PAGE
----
The new Google maps probably won’t destroy public space.
Maps are always political. Most maps show us something that we already believe, so its difficult to see what is being reinforced and what is systematically ignored. Even the most mundane AAA maps of highways and state borders are doing political work by recognizing the sovereignty of individual states and the obduracy of highways and roads. The near-infinite number of things, qualities, measurements, and people that have spatial characteristics (seriously, just think of all of it: temperatures, ancestral lands, endemic species, isobars, places to buy smoothies, locations of hidden treasure, and so on, and so on…_) mean that map makers must always select what is relevant and what is not. This selection process—a human endeavor—is inherently social and deeply political. Google, a company that has taken upon itself to reject that selection process and “organize all the world’s information,” wants to provide a single map and, instead of deciding what is relevant in any given map, will personalize it based on information it has about you and your friends. Evgeny Morozov, writing in Slate, is rightfully concerned that Google doesn’t quite know what they’re dealing with when they say they want to organize public spaces in their databases right next to email and photos of cats. He is concerned that–unlike books or weather forecasts—Google doesn’t “acknowledge the vital role that disorder, chaos, and novelty play in shaping the urban experience.” I completely agree that unpredictability is necessary for good urban space, but the biggest threat Google poses to public space isn’t that its maps are “profoundly utilitarian, even selfish in character.” Rather, Google hasn’t done enough to personalize maps in such a way that they become part of everyday social (and Social) life. (more…)
Last week, cell phone footage emerged on Youtube that purports to be taken by a Saudi Arabian woman in a mall, of her clash with the Saudi religious police. The woman is righteously indignant, insisting that they have no right to harass her, that it’s “none of [their] business if [she] wears nail polish”. She also tells them to “smile for the camera”, as she’s filming the entire thing and is sharing the footage.
The pattern of this particular encounter isn’t necessarily novel, and by Western standards a claim on the right to wear nail polish in public seems fairly mundane, but there is something worth noting about the specific dynamics inherent in sharing this kind of footage. Most obviously there’s the fact that in countries with repressive laws based on gender, wearing nail polish in public may indeed be an extremely subversive act, but that leaves aside the question of the cell phone footage itself, and what uploading it to Youtube does.
Most of our interactions with technology are rather mundane. We flip a light switch, buckle our seat belts, or place a phone call. We have a tacit knowledge of how these devices work. In other words, we have relatively standard, institutionalized, ways of interacting with familiar technologies. For example: if I were to drive someone else’s car, even if it is an unfamiliar model, I do not immediately consult the user manual. I look around for the familiar controls, maybe flick the blinkers on while the car is still in the drive way, and off I go. Removal of these technologies (or even significant alterations) can cause confusion. This is immediately evident if you are trying to meet a friend who does not own a cell phone. Typical conventions for finding the person in a crowded public space (“Yeah, I’m here. Near the stage? Yeah I see you waving.”) are not available to you. In years prior to widespread cell phone adoption, you might have made more detailed plans before heading out (“We’ll meet by the stage at 11PM.”) but now we work out the details on the fly. Operating cars and using cell phones are just a few mundane examples of how technologies shape social behavior beyond the actions needed to operate and maintain them. The widespread adoption of technologies, and the decisions by individual groups to utilize technologies can have a profound impact on the social order of communities. This second part of the Tactical Survey will help academics, activists, and activist academics assess the roll of information technology in a movement and make better decisions on when and how to use tools like social media, live video, and other forms of computer-mediated communication. (more…)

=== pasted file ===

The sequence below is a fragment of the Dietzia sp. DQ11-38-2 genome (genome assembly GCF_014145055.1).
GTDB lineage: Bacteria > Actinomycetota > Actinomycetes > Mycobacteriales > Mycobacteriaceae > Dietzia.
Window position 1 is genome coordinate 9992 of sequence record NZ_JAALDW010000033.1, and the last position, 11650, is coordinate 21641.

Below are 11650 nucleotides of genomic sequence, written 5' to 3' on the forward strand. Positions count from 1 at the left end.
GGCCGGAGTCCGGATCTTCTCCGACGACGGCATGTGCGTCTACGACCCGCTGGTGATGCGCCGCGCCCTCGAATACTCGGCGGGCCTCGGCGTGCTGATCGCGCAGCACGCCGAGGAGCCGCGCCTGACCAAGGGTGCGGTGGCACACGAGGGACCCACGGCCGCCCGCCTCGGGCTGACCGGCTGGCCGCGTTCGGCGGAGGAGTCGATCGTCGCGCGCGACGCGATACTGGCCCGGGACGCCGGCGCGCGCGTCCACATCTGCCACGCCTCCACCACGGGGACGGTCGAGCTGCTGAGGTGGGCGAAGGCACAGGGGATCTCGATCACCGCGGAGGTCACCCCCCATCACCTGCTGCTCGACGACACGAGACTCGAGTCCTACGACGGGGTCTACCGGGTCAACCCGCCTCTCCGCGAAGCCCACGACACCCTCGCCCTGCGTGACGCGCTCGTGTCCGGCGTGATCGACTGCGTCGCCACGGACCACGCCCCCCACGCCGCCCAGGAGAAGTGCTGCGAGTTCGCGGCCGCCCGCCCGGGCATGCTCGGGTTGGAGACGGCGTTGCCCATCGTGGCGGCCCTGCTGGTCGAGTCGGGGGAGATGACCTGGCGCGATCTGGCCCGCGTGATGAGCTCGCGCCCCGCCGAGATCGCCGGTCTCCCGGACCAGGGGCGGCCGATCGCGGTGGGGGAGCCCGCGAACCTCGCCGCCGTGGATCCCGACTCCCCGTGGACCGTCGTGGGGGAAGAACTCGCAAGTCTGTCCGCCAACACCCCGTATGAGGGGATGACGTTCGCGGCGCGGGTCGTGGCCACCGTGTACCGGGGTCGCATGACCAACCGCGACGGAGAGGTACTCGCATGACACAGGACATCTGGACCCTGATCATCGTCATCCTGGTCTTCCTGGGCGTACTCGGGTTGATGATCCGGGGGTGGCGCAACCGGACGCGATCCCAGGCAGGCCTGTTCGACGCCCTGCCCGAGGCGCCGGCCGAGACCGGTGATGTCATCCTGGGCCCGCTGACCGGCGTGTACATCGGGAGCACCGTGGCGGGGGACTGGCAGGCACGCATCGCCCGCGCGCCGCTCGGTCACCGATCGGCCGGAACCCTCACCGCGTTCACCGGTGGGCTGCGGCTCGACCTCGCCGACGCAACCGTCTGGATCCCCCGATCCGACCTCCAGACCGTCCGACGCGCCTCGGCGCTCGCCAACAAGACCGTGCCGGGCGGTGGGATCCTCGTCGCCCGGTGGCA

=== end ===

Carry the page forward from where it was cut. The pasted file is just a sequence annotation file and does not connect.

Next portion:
There are currently several debates going around the web about Steven Greenstreet’s “Hot Chicks of Occupy Wall Street” video and tumblr, his rape jokes posted on Facebook, and the rights of women (and men) to claim offense at such behavior. Now I want to contribute something more to the debate than simply rehashing on our rights to privacy in the public realm (both in the digital public space-in the case of Greenstreet’s Facebook comments and in the material public space-in terms of privacy while marching in the streets of #Occupy). I want to talk about the manic pixie dreamgirl.
What does the “hot chicks of occupy” have to do with the manic pixie dreamgirl? And what is the manic pixie dreamgirl trope? I think this short Feminist Frequency video encapsulates the trope quite well, as well as its connection to Greenstreet’s objectification of women at #Occupy. (more…)
We live in a cyborg society. Technology has infiltrated the most fundamental aspects of our lives: social organization, the body, even our self-concepts. This blog chronicles our new, augmented reality.